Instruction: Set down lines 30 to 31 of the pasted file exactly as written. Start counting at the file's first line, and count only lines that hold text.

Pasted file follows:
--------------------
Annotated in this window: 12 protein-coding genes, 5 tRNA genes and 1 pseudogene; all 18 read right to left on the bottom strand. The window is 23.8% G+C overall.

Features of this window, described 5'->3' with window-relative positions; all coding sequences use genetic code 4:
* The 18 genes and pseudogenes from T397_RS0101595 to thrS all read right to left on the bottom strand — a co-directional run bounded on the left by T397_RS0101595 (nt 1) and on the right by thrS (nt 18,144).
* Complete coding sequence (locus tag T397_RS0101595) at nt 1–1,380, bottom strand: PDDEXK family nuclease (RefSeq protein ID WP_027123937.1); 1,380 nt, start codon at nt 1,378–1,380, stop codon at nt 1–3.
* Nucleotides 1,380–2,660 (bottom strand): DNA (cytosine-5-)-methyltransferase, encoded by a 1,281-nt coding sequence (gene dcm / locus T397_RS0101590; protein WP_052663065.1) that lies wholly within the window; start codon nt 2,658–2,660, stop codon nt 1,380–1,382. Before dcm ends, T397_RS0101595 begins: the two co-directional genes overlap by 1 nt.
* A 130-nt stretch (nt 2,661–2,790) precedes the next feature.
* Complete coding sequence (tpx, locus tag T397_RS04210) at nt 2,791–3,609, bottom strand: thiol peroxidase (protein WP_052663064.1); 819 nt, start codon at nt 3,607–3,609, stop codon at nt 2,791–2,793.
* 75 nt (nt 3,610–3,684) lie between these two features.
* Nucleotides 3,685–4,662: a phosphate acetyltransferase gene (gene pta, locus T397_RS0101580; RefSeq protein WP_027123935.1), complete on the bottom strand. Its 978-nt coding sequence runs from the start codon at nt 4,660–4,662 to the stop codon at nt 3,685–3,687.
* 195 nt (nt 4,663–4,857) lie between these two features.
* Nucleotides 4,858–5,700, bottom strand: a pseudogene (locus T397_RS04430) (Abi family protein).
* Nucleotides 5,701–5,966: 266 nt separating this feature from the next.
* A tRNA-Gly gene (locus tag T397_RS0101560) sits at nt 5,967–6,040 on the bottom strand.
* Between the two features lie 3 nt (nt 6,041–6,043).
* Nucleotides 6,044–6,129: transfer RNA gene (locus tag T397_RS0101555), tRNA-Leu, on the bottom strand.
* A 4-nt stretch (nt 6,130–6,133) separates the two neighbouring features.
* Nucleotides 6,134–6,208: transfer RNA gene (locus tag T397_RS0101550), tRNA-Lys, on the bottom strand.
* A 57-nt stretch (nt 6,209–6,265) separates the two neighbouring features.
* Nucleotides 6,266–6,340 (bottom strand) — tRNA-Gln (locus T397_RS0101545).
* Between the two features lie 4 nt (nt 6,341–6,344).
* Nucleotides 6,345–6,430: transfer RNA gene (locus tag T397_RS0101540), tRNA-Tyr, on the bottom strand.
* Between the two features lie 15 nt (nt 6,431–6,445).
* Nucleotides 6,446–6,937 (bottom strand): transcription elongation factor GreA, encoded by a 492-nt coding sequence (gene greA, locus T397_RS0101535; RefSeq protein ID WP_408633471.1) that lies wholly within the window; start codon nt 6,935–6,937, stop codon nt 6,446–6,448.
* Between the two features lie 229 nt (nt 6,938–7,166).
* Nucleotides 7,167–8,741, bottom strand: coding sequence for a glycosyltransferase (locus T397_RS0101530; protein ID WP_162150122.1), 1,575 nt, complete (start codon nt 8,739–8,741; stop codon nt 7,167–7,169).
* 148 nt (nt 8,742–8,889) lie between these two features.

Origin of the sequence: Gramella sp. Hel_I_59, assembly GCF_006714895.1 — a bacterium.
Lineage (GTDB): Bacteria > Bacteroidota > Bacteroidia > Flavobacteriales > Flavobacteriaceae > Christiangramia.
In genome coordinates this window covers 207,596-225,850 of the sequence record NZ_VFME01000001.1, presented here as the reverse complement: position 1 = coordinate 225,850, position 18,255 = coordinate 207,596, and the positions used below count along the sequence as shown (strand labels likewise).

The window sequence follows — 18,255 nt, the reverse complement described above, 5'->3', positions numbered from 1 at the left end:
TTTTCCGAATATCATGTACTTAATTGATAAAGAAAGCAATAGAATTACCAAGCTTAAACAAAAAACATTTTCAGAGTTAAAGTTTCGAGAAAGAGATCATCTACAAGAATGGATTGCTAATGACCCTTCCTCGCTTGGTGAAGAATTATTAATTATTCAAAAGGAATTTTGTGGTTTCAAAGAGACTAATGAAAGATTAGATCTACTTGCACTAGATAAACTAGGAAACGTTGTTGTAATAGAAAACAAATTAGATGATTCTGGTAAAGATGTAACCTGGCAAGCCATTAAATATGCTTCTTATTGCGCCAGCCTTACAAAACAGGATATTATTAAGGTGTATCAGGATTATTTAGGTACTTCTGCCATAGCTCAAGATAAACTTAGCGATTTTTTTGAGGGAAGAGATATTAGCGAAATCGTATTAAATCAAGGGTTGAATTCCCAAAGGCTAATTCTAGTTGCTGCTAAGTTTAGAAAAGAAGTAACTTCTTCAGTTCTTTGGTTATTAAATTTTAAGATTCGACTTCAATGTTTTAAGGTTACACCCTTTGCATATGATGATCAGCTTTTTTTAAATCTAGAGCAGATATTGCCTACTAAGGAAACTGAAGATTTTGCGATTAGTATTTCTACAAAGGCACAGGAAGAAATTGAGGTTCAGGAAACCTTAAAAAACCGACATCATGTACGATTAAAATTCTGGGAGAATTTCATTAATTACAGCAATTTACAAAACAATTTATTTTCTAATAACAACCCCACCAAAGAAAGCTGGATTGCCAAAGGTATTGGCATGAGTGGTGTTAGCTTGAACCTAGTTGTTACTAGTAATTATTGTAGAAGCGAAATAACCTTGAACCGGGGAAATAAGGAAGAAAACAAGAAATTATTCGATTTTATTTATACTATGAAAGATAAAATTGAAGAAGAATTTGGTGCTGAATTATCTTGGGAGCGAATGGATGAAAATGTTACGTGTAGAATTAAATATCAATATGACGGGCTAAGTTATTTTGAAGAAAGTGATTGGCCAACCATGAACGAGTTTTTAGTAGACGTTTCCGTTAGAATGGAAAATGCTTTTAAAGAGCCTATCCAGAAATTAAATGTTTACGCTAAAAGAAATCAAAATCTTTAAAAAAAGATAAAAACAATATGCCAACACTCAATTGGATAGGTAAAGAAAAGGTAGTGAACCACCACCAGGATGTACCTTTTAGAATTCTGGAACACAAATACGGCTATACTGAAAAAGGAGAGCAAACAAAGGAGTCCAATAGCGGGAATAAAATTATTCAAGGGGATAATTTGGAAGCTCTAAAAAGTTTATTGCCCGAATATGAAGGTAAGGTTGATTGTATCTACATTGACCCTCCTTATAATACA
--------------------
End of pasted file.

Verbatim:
The window sequence follows — 18,255 nt, the reverse complement described above, 5'->3', positions numbered from 1 at the left end:
TTTTCCGAATATCATGTACTTAATTGATAAAGAAAGCAATAGAATTACCAAGCTTAAACAAAAAACATTTTCAGAGTTAAAGTTTCGAGAAAGAGATCATCTACAAGAATGGATTGCTAATGACCCTTCCTCGCTTGGTGAAGAATTATTAATTATTCAAAAGGAATTTTGTGGTTTCAAAGAGACTAATGAAAGATTAGATCTACTTGCACTAGATAAACTAGGAAACGTTGTTGTAATAGAAAACAAATTAGATGATTCTGGTAAAGATGTAACCTGGCAAGCCATTAAATATGCTTCTTATTGCGCCAGCCTTACAAAACAGGATATTATTAAGGTGTATCAGGATTATTTAGGTACTTCTGCCATAGCTCAAGATAAACTTAGCGATTTTTTTGAGGGAAGAGATATTAGCGAAATCGTATTAAATCAAGGGTTGAATTCCCAAAGGCTAATTCTAGTTGCTGCTAAGTTTAGAAAAGAAGTAACTTCTTCAGTTCTTTGGTTATTAAATTTTAAGATTCGACTTCAATGTTTTAAGGTTACACCCTTTGCATATGATGATCAGCTTTTTTTAAATCTAGAGCAGATATTGCCTACTAAGGAAACTGAAGATTTTGCGATTAGTATTTCTACAAAGGCACAGGAAGAAATTGAGGTTCAGGAAACCTTAAAAAACCGACATCATGTACGATTAAAATTCTGGGAGAATTTCATTAATTACAGCAATTTACAAAACAATTTATTTTCTAATAACAACCCCACCAAAGAAAGCTGGATTGCCAAAGGTATTGGCATGAGTGGTGTTAGCTTGAACCTAGTTGTTACTAGTAATTATTGTAGAAGCGAAATAACCTTGAACCGGGGAAATAAGGAAGAAAACAAGAAATTATTCGATTTTATTTATACTATGAAAGATAAAATTGAAGAAGAATTTGGTGCTGAATTATCTTGGGAGCGAATGGATGAAAATGTTACGTGTAGAATTAAATATCAATATGACGGGCTAAGTTATTTTGAAGAAAGTGATTGGCCAACCATGAACGAGTTTTTAGTAGACGTTTCCGTTAGAATGGAAAATGCTTTTAAAGAGCCTATCCAGAAATTAAATGTTTACGCTAAAAGAAATCAAAATCTTTAAAAAAAGATAAAAACAATATGCCAACACTCAATTGGATAGGTAAAGAAAAGGTAGTGAACCACCACCAGGATGTACCTTTTAGAATTCTGGAACACAAATACGGCTATACTGAAAAAGGAGAGCAAACAAAGGAGTCCAATAGCGGGAATAAAATTATTCAAGGGGATAATTTGGAAGCTCTAAAAAGTTTATTGCCCGAATATGAAGGTAAGGTTGATTGTATCTACATTGACCCTCCTTATAATACA